Focusing too much on things that don’t matter: clothing, or saying kids dancing is exploitative is not the cause of abuse, nor has it ever been. These are excuses to control those we see as threats, and nothing is more threatening than a pretty girl or one we enslave and treat like an animal that looks a little bit too much like us. Controlling kids has nothing to do with keeping them safe.
In human sexuality training, we normalize people’s feelings by using sex-positive approaches. This lowers stigma and self-hate. The client comes and returns. Social work, by in large, is sex negative. Few get any sexuality training.
Consider this, one can be a sex offender treatment provider without ever taking a single course in human sexuality except sexual “deviance” or pathology. Even that is not required. Is such responsible? If providers need to help those with sex offenses have a positive sexuality, how can they competently do so without any sex-positive training?
My Cancel Culture Article Got Canceled Due to NASW Control
Just today, after a series of messages, I realized the problem. My article on cancel culture got me canceled from the NASW blog (or heavily censored). It is kind of tragically funny. Then, as one supportive social worker noted to me, social work has a history of wanting to control particularly girls’ sexual behavior through family [oppression]. Even the licensing exam notes that the most important thing for family is to “control a child sexuality. I would think it would be the love, empathize and communicate well with them. When I take the exam, I will be sure to mark that one wrong. To the licensing boards: shame on you! We know that “control” is a bad word in therapy because if I tell you not to think of a pink elephant, what do you think of?
I have an avatar of a pink elephant.
We are taking the fear of harm too far, so much so that clinical social workers are not able to handle a debate without feeling harmed. We are asking abuse survivors to expect the whole world to change for them. Such is dangerous.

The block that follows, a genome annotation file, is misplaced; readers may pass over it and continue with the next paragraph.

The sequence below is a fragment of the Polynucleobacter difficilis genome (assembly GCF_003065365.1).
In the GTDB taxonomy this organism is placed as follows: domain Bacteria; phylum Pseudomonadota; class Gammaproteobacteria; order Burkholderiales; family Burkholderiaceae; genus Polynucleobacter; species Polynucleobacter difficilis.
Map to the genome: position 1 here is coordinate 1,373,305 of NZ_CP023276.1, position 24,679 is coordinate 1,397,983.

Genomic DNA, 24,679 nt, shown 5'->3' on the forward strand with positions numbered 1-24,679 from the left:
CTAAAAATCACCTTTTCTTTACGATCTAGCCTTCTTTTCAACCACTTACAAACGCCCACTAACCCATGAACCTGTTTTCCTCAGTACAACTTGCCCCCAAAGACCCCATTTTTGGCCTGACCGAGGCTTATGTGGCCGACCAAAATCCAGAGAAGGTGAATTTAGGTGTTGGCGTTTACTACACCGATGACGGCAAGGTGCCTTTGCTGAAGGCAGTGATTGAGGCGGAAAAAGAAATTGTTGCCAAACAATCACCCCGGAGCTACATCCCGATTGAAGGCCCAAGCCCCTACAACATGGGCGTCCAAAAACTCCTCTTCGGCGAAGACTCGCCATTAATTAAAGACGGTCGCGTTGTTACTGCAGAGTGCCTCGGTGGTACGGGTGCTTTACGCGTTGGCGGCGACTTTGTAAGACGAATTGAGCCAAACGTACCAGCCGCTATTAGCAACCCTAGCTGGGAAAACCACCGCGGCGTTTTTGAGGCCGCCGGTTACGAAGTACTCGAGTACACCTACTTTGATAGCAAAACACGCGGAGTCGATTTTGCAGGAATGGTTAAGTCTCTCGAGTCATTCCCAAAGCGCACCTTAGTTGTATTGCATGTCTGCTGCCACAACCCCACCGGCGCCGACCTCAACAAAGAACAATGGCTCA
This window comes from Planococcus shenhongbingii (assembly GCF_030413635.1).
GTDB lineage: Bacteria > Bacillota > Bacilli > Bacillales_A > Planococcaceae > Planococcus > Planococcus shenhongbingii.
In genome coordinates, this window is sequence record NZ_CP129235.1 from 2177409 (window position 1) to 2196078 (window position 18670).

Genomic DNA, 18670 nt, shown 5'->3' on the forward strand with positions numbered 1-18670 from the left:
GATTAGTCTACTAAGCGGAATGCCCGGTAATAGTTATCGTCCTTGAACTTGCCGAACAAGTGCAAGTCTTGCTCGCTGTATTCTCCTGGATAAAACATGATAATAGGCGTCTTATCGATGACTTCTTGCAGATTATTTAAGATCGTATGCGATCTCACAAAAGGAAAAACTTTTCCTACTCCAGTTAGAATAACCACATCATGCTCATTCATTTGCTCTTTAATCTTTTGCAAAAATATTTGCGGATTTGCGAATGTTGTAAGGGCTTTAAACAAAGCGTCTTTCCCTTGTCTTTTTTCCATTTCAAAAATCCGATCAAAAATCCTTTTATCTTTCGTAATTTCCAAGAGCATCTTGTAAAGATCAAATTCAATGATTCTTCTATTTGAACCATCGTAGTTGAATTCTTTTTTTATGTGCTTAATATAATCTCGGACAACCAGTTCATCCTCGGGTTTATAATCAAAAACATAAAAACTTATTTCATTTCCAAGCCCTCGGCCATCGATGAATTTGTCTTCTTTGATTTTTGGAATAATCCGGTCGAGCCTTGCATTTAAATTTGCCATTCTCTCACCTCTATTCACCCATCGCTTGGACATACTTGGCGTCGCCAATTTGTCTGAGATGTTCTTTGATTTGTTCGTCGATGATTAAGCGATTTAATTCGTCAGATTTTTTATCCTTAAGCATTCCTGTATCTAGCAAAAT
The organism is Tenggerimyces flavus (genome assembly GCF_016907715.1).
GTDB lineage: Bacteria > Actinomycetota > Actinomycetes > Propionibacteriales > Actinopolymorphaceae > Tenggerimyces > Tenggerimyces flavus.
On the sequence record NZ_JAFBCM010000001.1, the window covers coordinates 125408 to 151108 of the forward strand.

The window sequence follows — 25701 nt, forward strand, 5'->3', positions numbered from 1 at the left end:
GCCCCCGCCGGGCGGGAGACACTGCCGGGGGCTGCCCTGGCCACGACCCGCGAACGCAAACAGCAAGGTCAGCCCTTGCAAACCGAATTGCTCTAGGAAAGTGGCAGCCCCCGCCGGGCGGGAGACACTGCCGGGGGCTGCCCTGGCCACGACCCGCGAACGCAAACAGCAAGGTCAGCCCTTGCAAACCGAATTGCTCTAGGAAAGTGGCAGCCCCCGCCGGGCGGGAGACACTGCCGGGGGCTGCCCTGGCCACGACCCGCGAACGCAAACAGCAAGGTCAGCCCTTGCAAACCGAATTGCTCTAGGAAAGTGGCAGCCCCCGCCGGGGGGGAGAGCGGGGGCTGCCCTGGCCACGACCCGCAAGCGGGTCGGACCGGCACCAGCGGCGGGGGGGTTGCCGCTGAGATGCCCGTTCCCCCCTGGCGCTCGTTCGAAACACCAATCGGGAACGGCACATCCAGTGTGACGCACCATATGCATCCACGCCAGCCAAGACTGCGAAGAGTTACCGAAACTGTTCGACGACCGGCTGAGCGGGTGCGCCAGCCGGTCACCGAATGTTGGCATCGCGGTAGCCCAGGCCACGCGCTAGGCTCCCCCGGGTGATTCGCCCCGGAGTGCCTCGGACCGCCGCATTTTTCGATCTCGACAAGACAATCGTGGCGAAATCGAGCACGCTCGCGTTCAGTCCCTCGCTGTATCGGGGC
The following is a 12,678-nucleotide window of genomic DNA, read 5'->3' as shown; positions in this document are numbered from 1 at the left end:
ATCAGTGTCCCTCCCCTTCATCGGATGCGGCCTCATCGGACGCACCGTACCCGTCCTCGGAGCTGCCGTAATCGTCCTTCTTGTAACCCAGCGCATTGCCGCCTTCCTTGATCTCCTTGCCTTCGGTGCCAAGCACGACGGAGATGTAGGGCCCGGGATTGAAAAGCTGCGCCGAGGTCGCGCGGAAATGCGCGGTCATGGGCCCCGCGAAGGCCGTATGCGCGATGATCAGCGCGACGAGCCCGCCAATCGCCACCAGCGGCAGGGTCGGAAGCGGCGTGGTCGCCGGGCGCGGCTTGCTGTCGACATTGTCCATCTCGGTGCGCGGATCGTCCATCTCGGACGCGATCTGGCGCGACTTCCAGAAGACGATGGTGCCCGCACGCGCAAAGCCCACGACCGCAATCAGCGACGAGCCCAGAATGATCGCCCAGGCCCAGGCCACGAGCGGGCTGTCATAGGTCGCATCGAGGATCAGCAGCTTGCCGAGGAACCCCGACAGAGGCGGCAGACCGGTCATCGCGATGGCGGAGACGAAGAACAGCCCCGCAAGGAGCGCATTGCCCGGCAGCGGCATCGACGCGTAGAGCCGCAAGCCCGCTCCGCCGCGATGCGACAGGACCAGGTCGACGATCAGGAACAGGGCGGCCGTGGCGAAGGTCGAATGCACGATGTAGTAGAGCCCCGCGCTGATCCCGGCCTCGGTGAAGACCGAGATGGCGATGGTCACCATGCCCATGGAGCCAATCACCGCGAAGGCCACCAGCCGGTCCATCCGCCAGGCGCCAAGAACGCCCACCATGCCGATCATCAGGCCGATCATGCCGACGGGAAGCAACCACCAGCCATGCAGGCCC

If a Marine fought in Vietnam and a Vietnamese person triggers him, should we ask all Vietnamese-Americans to go back to Vietnam? As an abuse survivor, certain people trigger me at stores and in public. Should I start demanding that these individuals get canceled out because I am triggered? If I teach a story that has sex abuse in it, should I stop teaching because a student triggered?
If you trigger, that is okay. I will be right beside you. You will not die.
Individualism, Self-Righteousness, and a Nausea for Facts is Killing Us
Maybe we’ve become way too individualistic. In social work schools, it’s totally acceptable to graduate a student that cannot deal with the word “sexuality” in a student caucus title but allow this person to provide treatment for clients. That is the equivalent of graduating an MD that passes out at the site of bleeding. Should the doctor be offended if his trauma patient bleeds? They can if they are a social work student. I think all social work students, including me, should have to get therapy. My critics and I agree.
Such an approach further harms survivors because these things are unrealistic and cannot happen. As one psychiatrist put it, “Sometimes you have to put up with some crap on your glasses” when it’s your job to do so.
I learned from my abuse past of 17 years that there is a time that a survivor has to stop blaming and start taking an empowering initiative. That trigger has nothing to do with the horror they faced. My blogs are not responsible for someone’s harm, nor is this article. Nor is that story, or person, or anything else harming anyone. That event no longer exists. It exists only in the past and can no longer hurt them. To run away from discomfort is to run back to that event.